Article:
Renowned political commentator Cokie Roberts honors Betty Ford



by Cynthia Price
Legal News

Cokie Roberts, with fame, accolades and several New York Times best-sellers to her name, speaks to audiences as if she is swapping stories at the dinner table.

She is humble, humorous, and down-to-earth, despite the inesca-pable fact that she has been an insider at many of the events of the last several decades.

For example, Roberts told the crowd gathered to celebrate what would have been Betty Ford’s 87th birthday, that she has a volume of the Warren Commission report from her father, who served on it, inscribed, “To Cokie, with all my love, Daddy.”

Service on that commission, which was convened to investigate the assassination of President John F. Kenned, was just one of the ways her father, Rep. Hale Boggs, intersected with Gerald R. Ford.

At a time when  partisanship held less sway and civility was a cherished value, Representative-then-President Ford, a Republican, established a lasting friendship with Democrat Hale Boggs. When Ford was the House Majority Leader and Boggs the Minority Leader, they were able to set aside their ideological differences and their friendship grew.

Their families came to be close as well. In the past, Cokie Roberts has spoken of how helpful Betty Ford was when Hale Boggs was suddenly lost while flying over Alaska in 1972.

The representative’s wife, and Cokie’s mother, Lindy Boggs, also served in the U.S. Congress and after a long career there was appointed as  a U.S. Ambassador.

Roberts has also had a place at the current events table as a result of her chosen career: she is a journalist for both National Public Radio and ABC-TV, a syndicated columnist along with her husband Steven V. Roberts, and a best-selling author whose books include Founding Mothers: The Women Who Raised our Nation and Our Haggadah: Uniting Traditions for Interfaith Families, with her husband as co-author.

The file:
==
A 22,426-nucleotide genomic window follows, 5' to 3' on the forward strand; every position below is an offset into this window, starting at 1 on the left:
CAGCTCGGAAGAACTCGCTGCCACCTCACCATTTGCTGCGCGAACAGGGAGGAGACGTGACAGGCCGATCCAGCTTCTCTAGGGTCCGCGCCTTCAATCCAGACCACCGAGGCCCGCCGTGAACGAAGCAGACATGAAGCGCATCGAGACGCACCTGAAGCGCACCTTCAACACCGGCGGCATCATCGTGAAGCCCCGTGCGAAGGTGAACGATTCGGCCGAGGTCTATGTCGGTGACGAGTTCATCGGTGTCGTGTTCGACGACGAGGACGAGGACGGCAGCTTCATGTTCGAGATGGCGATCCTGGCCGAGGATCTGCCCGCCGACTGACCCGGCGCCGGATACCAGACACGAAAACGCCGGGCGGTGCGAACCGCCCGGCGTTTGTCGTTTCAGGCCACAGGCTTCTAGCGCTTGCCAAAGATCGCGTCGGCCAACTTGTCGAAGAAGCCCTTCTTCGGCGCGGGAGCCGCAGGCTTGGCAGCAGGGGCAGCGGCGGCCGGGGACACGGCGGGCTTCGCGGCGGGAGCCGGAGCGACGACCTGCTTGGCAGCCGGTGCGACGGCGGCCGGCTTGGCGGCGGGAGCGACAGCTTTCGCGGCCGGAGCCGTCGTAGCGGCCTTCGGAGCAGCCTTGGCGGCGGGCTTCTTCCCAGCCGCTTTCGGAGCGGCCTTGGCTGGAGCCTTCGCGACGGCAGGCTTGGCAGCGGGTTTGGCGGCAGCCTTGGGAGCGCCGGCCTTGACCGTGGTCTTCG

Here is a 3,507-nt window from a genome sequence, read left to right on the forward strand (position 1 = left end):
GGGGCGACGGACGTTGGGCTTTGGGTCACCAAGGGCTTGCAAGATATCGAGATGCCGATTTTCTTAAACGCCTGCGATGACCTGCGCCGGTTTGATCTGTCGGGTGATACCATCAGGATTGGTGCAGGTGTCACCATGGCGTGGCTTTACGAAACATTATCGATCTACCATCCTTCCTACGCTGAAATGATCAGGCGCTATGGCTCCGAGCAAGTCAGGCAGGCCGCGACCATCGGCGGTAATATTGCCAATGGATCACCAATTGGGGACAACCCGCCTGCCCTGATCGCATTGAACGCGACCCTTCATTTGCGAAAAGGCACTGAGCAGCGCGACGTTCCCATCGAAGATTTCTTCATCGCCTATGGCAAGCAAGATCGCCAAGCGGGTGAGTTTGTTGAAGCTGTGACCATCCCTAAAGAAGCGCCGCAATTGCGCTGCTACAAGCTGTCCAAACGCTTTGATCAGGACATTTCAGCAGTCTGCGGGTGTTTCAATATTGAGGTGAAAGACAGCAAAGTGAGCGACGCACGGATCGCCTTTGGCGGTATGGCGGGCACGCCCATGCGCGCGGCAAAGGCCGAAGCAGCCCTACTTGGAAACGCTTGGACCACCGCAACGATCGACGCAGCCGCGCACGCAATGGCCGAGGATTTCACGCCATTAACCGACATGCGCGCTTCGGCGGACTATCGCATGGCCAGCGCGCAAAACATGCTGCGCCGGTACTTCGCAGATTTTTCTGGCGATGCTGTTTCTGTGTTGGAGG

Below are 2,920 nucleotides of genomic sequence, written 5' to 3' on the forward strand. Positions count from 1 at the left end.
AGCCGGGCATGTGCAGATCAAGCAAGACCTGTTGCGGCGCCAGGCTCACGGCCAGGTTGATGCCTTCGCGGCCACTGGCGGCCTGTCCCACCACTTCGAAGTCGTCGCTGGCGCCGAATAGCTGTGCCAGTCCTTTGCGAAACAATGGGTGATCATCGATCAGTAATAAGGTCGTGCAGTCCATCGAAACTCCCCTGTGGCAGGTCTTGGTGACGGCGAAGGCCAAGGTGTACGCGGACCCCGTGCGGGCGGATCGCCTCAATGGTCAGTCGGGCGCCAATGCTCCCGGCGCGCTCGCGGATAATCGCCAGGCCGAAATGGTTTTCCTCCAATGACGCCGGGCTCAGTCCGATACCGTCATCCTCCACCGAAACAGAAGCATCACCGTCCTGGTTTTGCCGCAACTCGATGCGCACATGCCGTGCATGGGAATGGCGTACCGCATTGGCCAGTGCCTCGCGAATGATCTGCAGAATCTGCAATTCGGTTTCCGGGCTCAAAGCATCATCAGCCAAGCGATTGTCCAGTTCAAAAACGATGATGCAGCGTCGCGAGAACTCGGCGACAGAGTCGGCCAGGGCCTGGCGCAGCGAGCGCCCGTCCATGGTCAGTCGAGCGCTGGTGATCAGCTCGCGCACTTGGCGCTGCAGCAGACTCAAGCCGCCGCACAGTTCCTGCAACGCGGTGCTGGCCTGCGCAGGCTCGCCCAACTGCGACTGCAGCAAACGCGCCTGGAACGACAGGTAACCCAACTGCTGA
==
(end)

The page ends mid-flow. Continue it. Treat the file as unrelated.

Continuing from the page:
She is also one of a small group of Americans — including such diverse figures as Cal Ripken Jr., Toni Morrison, and Katherine Graham —  designated as Living Legends by the Library of Congress.

Roberts has won numerous awards, including the Edward R. Murrow Award, the Everett McKinley Dirksen Award for coverage of Congress, and even an Emmy for her role in a documentary about Ross Perot.

At Frederik Meijer Gardens Wednesday, Roberts sang the praises of Betty Ford individually and first ladies in general.

The huge crowd was welcomed by Liesel Meijer, wife of Hank Meijer, who returned later to let people know that at each table one person had won the floral centerpiece, a recreation of 1970s arrangements, which the Meijers had donated.

After the meal, Dr. Judy Smith, Chief of the Spectrum Health Cancer Center, spoke briefly about the role Betty Ford had had in raising awareness about cancer as well as the first lady’s direct role in helping Spectrum provide over 70,000 life-saving mammograms in West Michigan.

“In 1974, she said two words in public that were rarely spoken,  which I think really changed us forever,” said Smith. “The two words were ‘breast’ and ‘cancer.’”